Kinga: long-time-sense-of-life-passion-and-career-path-seeker. Would like to travel the world and get to know and understand as much as possible. And as many people as possible. Deeply in love with and addicted to her two cats Richard and Leon. And with/to cats in general ;) Loves Asian food, especially Indian cuisine. Likes to cook, bake and read, but often has other things to do instead. Conglomerate of opposites /zodiacal Gemini tells everything…/. Tries to survive in a world full of gluten and dairy ;) Does American Tribal Style and a bit of tribal fusion bellydance. Cares about nature. Wants to do things that are meaningful and ethical and help make world a better place. Artistic soul that wants to create. With no IT and any technical edu/experience/skills decided to get into programming. Taught kids Scratch / ScratchJr, Blockly with Wonder robots, HTML+CSS. Hopes to start working as a programmer in a near future. Now or never. Interested in hard and soft. Dreams about “making something that works and is useful” like some machine built and programmed by herself. And about having a house with a garden away from the city.
Iza & Kinga/ RubyCats
We met three times during Ruby workshops and events. After the 3rd time decided to apply to RGSoC together. Cats are one of our shared interesteds, so the name for our team came to us by itself ;)
So here are the real (Ruby)cats:
Tosio & Manio
Best listeners ever. All over the place pukers. Warm and cozy hot water bottles => Crazy Tosio & Grandpa Manio. My best friends.
Rysio & Leon
Richard and Leon are both sheltered foundlings. Leon came to us as a kitten half a year after Richard. Richard became his friend and mummy ;). They’re both extremely sweet and crazy.
Stuck between a rock and a hard place
Those 3 weeks were a bit of a struggle for us. All the plans got washed away by a huge wave of our knowledge deficiency. But as they say, what doesn’t kill you, makes you stronger. We hope for a better. We try hard to make things better.
What we’ve learned
- Partitioning, dealing with virtual machines on Vbox and VMWare, different Linux distributions and continuous reinstalling and setting up all the good things required or useful for Ruby and Rails
- Git, gitflow, GitHub. Recently commit and their messages good practices
- Using and customize different tools like Sublime Text, Trello, Slack,
- Basics of debugging
- Basics of Rspec
- Expanded out knowledge about validations and callbacks
- Got familiar with some new frontend issues incl. Sass and Slim.
- We’ve realized how much it takes for a newbie to understand what’s going on in the code of a working app, how much it takes to understand its architecture.
- An interesting experience is to observe the daily functioning of software company.
Plans for the remaining two months
- Contribute more - hopefully with expanding knowledge, more contribution will follow.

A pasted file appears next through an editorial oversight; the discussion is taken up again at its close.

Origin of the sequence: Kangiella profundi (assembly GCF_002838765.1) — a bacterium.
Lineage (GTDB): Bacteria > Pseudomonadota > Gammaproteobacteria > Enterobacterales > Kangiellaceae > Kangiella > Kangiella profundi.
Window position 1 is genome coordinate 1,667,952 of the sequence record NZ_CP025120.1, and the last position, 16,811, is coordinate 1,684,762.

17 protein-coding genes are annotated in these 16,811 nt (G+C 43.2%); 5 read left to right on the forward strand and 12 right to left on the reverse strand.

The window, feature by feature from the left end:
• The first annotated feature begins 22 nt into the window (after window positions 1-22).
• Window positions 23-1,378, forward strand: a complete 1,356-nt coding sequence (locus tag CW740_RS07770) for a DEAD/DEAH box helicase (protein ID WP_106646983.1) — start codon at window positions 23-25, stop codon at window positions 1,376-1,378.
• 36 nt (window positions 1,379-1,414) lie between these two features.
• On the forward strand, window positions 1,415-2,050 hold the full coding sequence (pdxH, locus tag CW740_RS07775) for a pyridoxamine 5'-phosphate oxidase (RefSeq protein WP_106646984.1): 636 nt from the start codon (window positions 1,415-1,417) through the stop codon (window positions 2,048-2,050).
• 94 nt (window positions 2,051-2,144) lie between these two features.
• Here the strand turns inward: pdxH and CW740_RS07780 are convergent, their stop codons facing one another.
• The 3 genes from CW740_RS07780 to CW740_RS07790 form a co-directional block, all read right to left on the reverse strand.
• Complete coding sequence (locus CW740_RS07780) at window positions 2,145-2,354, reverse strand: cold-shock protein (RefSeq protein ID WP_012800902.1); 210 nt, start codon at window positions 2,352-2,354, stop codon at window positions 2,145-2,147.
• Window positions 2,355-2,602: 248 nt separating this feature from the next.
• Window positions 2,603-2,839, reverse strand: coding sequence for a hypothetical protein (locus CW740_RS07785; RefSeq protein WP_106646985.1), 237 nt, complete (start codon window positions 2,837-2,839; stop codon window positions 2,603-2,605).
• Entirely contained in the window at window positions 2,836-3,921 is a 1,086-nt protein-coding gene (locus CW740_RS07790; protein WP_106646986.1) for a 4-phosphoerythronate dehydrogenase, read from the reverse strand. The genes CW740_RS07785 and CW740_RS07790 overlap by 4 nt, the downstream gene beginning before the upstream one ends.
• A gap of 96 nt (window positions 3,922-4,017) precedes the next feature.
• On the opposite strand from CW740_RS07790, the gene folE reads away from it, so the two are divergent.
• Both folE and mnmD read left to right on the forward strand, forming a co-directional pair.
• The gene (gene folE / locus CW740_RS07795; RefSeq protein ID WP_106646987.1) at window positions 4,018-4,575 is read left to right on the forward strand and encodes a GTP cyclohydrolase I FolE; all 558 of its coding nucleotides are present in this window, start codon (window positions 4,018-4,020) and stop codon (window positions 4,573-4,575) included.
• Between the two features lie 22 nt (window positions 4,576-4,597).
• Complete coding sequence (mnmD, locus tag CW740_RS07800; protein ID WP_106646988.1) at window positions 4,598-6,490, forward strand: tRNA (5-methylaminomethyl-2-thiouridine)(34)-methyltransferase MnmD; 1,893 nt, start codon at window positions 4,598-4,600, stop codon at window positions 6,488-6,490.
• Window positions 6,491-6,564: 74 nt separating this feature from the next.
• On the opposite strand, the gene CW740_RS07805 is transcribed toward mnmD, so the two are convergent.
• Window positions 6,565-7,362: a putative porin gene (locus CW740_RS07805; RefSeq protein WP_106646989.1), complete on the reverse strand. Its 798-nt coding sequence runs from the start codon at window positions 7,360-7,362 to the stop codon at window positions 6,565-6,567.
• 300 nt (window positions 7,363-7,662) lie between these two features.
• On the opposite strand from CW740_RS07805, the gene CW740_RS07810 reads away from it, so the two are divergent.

- Learn to ask for help more often, not feeling stupid and guilty of a Not Knowing crime ;P
- Believe in ourselves more - be happy with little things we do good.
- The knowledge - it’s never as full as we would like it to be, we will try not to stress over this.
- Take small steps, don’t try to eat a whole cake at one.
- Keep learning and practicing what we know.
- Smile more often and hug a lot of cats.
Loading (Image: Team Wikimedia Commons)
So at its core the LoadToCode team consists of two components: Thea & Marie. They found each other in Berlin on their way to learn programming. What a lucky coincidence! Now they are one of 20 teams all over the world that are participating in this year’s Rails Girls Summer of Code. Of course, Thea & Marie are not the only components that are needed to make this summer as code- & joyful as possible…
…so the Rails Girls Summer of Code has started!
Say Hello to Berliner Team LoadToCode
Big Team Laugh (Image: Team LoadToCode)
So our Rails Girls Summer of Code has started, we got welcomed by our hosting company SoundCloud and got an introduction to the company + a goodie bag! Day by day, we get treated very well, coffee and food only adds to the good feeling! So on the picture you see glorious & very smart Duana, patient & clever Remy and last but not least encouraging Ruby hero Sergio!
Here we are! LoadToCode = Thea + Marie
Psssst: Here we are, sitting at our desks, looking very serious and trying to understand Rails, Git & LEAP. I mean, this picture is an exception, we normally don’t look that funny.
Component “Marie”: Finishing her Masters in Interdisciplinary Latin American Studies and was researching about the user experience of period tracking apps from a social perspective. She became curious for programming after a Rails Girls beginner’s workshop in 2015. She is a fan of digital rights like encrypted communication and dared to dive more into coding. She is more than happy to combine many interests during the RGSoC.
Component “Thea”: She holds a bachelor degree in economic computer science and gained some work experience in that field. However she always wanted to deepen her programming knowledge. She then started to get involved with Ruby/Rails via the RubiesOnDaCloud study group in Summer 2015. Now with the RGSoC she is ready to put more effort in the project “to learn programming”!
Team Picture of Thea & Marie (Image: Team LoadToCode)